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Boolean Wrappers?

 
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Guys,

This code below is from Dan Chisholm,



How come it prints true for b1 == b2?? Confused.
 
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I believe the catch here is the valueOf().
When two wrappers are compared with ==, the references only are compared.
b1 == b2 will be false when b1 = new Boolean(true) & b2 = new Boolean(true).
But since valueOf() is used here, it gives the same object to both b1 & b2.

Hope this helps.
 
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All the Boolean objects (unless created with new operator)are same if there boolean value are same.So here all the references b1,b2,b3,b4 will retrun true when checked with == amongst themselfs.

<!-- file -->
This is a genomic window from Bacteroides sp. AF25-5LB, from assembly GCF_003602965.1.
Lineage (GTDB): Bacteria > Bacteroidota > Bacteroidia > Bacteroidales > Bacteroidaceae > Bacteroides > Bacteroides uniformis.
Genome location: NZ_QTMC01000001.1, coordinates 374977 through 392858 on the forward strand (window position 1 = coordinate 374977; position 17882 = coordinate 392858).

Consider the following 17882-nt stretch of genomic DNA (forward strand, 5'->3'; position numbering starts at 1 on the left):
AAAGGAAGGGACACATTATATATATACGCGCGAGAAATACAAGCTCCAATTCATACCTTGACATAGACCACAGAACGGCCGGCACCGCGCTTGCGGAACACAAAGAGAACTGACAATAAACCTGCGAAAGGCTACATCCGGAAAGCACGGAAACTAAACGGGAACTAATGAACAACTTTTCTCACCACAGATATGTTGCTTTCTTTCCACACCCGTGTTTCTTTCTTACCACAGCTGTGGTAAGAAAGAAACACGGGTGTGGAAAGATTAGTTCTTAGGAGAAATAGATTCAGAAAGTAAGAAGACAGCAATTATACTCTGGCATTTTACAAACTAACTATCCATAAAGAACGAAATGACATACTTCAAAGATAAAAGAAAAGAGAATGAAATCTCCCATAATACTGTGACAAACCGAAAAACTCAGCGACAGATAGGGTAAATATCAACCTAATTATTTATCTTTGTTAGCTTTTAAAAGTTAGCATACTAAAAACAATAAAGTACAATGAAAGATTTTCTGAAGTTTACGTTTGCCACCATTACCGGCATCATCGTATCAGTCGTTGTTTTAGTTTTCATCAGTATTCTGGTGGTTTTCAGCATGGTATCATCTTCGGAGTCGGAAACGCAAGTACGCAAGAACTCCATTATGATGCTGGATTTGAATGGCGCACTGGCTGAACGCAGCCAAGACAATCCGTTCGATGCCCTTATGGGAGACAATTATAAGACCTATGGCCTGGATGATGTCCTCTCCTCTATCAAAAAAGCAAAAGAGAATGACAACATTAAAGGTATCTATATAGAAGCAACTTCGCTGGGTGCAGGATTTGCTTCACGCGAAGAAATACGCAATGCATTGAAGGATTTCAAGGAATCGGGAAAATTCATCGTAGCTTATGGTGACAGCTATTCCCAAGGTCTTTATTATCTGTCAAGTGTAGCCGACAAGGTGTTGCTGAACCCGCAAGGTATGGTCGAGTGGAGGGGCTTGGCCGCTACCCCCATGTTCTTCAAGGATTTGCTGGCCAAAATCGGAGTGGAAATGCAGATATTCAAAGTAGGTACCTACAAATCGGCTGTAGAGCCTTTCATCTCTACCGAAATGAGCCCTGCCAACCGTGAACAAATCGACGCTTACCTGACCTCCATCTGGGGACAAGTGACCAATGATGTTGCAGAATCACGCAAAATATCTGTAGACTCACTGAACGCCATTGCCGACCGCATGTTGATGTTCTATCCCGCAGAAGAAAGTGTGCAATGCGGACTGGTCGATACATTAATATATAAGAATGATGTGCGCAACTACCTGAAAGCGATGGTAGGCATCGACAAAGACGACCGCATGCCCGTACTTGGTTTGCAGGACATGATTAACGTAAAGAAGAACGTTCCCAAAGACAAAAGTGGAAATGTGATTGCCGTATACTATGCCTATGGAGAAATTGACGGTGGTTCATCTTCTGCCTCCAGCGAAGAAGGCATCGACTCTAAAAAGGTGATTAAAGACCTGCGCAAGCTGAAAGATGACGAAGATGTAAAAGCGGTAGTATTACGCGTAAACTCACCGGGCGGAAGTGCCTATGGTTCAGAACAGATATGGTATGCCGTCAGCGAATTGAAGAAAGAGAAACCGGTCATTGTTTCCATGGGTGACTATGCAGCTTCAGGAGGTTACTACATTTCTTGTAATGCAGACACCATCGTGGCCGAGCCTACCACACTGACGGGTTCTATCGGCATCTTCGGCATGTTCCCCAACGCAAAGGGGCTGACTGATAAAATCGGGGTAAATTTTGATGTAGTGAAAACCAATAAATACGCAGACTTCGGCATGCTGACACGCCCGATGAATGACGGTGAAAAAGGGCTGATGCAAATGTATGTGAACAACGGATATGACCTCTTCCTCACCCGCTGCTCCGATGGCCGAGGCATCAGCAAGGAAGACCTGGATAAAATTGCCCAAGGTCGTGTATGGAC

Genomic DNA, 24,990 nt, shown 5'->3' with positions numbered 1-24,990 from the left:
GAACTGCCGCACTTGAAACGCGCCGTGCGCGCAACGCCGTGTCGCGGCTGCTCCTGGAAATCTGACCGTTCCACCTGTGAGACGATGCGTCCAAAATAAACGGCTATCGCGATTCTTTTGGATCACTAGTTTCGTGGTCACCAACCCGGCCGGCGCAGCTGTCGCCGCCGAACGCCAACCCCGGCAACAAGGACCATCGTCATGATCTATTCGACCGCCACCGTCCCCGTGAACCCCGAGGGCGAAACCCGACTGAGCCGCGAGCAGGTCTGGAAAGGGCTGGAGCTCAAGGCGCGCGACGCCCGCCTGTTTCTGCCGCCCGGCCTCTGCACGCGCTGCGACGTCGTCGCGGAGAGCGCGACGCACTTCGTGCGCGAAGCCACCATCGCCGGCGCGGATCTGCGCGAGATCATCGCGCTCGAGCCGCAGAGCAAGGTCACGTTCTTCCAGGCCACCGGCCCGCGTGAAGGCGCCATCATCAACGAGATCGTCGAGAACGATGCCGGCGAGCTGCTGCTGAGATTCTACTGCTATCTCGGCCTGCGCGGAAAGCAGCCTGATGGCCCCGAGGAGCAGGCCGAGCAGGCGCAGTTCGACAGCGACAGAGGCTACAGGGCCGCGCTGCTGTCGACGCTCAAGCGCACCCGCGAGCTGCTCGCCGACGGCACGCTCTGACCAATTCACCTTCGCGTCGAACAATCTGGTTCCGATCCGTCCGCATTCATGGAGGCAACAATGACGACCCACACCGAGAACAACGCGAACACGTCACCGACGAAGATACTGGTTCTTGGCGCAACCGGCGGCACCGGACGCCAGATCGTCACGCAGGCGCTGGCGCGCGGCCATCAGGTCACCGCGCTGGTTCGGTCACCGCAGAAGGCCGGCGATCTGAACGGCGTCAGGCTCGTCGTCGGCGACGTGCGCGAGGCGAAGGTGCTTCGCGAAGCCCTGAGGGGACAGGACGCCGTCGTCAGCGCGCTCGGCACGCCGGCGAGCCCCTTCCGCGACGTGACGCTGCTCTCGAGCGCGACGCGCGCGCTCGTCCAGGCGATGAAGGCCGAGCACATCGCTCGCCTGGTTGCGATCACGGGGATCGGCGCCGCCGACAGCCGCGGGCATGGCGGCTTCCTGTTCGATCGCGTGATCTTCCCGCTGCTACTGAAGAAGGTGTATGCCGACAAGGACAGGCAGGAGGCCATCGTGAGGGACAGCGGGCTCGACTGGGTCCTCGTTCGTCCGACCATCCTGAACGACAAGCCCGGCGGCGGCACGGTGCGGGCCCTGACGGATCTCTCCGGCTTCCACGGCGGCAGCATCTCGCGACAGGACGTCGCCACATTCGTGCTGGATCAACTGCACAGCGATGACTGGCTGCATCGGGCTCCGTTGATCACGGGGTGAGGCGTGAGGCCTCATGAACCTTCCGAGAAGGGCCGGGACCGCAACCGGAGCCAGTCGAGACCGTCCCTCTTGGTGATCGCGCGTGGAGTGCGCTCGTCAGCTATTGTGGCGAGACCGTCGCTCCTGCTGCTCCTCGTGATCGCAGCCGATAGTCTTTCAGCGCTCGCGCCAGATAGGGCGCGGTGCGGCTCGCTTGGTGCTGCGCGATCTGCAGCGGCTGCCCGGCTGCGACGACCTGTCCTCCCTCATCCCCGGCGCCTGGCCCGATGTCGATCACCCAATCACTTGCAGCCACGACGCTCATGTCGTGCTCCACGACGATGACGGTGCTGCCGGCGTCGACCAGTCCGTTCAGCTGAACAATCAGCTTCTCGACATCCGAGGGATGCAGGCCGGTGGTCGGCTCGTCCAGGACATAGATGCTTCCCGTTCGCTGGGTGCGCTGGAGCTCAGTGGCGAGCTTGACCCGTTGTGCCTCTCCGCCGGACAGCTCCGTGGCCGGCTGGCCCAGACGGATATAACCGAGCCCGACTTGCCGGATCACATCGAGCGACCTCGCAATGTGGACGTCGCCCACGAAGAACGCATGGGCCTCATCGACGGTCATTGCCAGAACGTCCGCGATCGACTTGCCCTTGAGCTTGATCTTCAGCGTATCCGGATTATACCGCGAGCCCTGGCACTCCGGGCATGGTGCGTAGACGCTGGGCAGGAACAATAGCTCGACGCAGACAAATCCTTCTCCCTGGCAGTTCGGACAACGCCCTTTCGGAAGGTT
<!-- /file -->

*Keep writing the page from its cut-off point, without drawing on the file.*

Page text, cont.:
The same is true for Character(ascii from 0 to 127),Interger(-128 to 127)),Short,Byte.
 
Greenhorn
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do you mean
Integer i1 = Integer.valueOf("1"), i2 = Integer.valueOf("1"),
i3 = Integer.valueOf("150"), i4 = Integer.valueOf("150")
System.out.println(i1==i2);
System.out.println(i3==i4);

will result in
true
false

i am getting
false
false
 
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The thing is that Integer.valueOf(String) always returns a new Integer while Boolean.valueOf(String) uses the constants Boolean.TRUE and Boolean.FALSE every time you invoke it.

Therefore, Boolean.valueOf(String) always returns the same object. That is not the case of Integer.valueOf(String).

Something similiar happens if you use Integer.valueOf(int), since the first 128 Integers are cached.



In this case a and b are the same object, while c and d are different objects.
[ December 21, 2006: Message edited by: Edwin Dalorzo ]
 
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